Poetry Niche – November 2023

MARGARET VAN EVERY resided in Ajijic from 2007-2022, during which time she was an active member of the writing community. She frequently published poetry, essays, and short fiction in the Ojo del Lago and was a charter member of The Not Yet Dead Poets’ Society in which she is still active online though living in Florida. While in Ajijic she was introduced by James Tipton to tanka, the 5-line, 31-syllable poem form originating in 9th-Century Japan. Though she also writes traditional poetry, the tanka form became her specialty. In Mexico she published three books of her own poetry: A Pillow Stuffed with Diamonds (2010); Saying Her Name (2011), and Holding Hands with a Stranger (2014). In 2018 she also published James Tipton’s last book, The Alphabet of Longing. These are all available on Amazon or locally at Diane Pearl’s. Margaret also contributed to three Ajijic anthologies: All Our Words Needed Saying (2015); Romancing the Muse (2017); and What Remains (2020), as well as the forthcoming Bravados, edited by Janice Kimball.

Margaret is currently writing a book of both traditional poems and tanka on the topic of death and dying. The following tanka are a few examples of what’s to be included in the book, which so far has no title. 

despite their efforts

to make them scared of hell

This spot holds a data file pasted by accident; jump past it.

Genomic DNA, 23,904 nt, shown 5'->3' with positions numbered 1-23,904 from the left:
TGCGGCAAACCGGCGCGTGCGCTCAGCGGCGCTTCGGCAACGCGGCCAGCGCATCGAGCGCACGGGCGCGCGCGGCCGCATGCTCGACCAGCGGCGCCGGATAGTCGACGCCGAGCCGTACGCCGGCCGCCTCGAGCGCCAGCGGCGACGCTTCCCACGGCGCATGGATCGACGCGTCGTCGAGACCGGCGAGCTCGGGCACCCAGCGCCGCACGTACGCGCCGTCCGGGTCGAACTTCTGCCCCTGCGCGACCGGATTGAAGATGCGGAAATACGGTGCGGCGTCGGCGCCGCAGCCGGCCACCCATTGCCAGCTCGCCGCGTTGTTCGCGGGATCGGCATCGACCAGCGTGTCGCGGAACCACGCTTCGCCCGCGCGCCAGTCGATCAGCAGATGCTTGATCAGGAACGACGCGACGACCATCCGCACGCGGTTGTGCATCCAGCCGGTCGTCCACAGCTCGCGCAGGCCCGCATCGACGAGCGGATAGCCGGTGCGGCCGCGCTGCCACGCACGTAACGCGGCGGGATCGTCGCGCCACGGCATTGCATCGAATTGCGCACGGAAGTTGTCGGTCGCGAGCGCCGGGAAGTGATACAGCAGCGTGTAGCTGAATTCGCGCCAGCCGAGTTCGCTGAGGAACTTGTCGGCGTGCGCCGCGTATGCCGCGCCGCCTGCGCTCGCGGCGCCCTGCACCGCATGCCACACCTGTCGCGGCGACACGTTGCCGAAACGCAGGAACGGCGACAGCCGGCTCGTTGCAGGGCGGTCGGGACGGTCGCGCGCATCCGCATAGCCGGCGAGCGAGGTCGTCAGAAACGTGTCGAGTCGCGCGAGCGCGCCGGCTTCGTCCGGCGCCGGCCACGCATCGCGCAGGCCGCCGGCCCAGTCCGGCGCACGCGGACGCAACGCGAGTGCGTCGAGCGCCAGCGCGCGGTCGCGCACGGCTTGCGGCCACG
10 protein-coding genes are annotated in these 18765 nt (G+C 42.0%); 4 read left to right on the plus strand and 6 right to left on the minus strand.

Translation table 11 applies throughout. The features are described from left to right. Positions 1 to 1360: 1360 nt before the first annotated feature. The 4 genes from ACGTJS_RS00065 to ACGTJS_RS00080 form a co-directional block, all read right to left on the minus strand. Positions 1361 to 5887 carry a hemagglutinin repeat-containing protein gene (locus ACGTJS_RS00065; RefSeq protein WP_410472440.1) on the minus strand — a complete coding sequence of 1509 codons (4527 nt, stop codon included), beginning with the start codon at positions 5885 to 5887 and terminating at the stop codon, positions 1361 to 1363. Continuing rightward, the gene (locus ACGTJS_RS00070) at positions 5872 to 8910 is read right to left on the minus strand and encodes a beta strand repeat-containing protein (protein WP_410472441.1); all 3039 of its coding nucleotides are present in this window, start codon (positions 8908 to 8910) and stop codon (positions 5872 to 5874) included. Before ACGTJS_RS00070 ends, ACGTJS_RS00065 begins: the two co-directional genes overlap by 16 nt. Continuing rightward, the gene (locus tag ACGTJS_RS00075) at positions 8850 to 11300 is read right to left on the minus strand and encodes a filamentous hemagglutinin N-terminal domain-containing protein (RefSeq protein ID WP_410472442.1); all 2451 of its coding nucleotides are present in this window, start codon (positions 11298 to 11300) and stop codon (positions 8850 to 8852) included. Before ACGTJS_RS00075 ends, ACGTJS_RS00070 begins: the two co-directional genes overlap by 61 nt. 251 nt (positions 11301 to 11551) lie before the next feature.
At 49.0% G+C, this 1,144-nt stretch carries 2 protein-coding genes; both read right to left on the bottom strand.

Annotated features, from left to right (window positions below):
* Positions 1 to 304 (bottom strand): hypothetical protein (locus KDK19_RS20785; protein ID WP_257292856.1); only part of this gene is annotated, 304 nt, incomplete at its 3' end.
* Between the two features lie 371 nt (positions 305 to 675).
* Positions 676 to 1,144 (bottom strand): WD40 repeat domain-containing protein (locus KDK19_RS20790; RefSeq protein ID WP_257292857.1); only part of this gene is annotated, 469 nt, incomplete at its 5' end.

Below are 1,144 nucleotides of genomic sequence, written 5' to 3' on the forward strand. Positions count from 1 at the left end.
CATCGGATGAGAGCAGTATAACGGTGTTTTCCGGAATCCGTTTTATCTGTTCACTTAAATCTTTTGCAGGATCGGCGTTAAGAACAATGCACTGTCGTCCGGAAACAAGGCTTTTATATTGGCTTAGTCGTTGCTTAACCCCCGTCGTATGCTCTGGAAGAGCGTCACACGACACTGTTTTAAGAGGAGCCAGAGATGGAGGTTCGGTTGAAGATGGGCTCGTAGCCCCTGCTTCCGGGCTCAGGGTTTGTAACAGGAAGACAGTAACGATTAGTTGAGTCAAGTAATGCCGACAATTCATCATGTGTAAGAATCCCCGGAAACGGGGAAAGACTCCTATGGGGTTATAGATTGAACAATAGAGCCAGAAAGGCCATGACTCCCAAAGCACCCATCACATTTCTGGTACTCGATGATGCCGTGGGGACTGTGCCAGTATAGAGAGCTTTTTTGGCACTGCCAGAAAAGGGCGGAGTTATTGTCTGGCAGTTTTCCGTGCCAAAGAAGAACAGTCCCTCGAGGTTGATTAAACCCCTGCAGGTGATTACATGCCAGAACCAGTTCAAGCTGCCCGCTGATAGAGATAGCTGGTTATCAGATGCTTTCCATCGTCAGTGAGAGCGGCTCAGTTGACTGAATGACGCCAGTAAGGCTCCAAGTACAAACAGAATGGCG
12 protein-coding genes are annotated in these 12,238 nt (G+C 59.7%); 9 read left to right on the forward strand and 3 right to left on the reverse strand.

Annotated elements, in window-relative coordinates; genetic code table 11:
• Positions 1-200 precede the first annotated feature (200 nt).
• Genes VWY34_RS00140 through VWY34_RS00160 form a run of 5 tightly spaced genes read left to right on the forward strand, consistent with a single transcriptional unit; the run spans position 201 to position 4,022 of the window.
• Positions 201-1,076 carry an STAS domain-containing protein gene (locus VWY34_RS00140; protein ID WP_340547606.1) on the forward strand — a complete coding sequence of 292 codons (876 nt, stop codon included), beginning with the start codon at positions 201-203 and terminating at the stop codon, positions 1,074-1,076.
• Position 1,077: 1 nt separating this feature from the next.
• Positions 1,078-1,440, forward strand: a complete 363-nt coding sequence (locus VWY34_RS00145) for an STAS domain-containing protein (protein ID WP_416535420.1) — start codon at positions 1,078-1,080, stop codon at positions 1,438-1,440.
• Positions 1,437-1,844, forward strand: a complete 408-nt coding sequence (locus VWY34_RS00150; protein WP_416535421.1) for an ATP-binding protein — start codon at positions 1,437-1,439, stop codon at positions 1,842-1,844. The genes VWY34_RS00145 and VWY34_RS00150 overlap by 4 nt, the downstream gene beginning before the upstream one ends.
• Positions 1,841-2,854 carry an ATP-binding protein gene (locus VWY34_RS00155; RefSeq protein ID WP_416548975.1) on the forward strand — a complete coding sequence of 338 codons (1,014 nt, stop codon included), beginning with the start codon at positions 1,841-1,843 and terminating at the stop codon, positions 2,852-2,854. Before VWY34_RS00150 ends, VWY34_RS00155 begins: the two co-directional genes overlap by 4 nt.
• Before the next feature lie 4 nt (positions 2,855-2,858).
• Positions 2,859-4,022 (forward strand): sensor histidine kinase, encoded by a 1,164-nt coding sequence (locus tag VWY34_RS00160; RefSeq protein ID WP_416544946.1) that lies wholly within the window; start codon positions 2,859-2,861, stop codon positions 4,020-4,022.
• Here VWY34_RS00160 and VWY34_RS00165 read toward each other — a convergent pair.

the church can never win:

Mexicans fear life more than death

embrace the skeleton

this fecund population

is bound to the church

not by promise

of eternal life, but love

of the virgins here and now

a de los muertos

in this ancient village

the bones are brought to light

scrubbed with remembrance

returned to earth another year

we did not know

all our words

needed saying

that day we stopped by

to just say hello

I used to think


had something to do with promise;

now I know

it’s all about mortality

arm in arm

in stride with

the faceless figure

whose name

I’ve tried to forget

the church gardener

turns up teeth in the compost

feeding the flowers—

a congregant’s final gesture

to give back, pay forward

out of the wood urn

into arms of the beach breeze

fly his last remains

at home with sand, air, water—

with some smeared on her tearful face


A Pointillist Paints a Heart

daubs pigment

with precision,

dares the edge to spill,

blur, bleed,

fights the emergent form.

Still from the chaos

a redness triumphs,

stokes the thing

to fire and thump!

This heart’s alive,

each point a nerve bared. 

Stand back and sense prevails;

close up witness the clamor

of insistent shards.


An Old Man Contemplates His Frailty

Joe, an octogenarian from Pottawatomie County,

preparing his wardrobe for a cruise to that part 

of the Mediterranean from the port of Rome 

to the ruins of Troy, takes stock of his closet

where hang the clothes of a stranger—someone 

robust and tall, upright in carriage, someone

he once knew who could chop a cord of wood

and carry the heavy groceries in. He tries on 

the blazer with the real brass buttons. His favorite 

dress-up jacket, trousers and shirts, once elegant 

attire, are now costume for a clown. Will some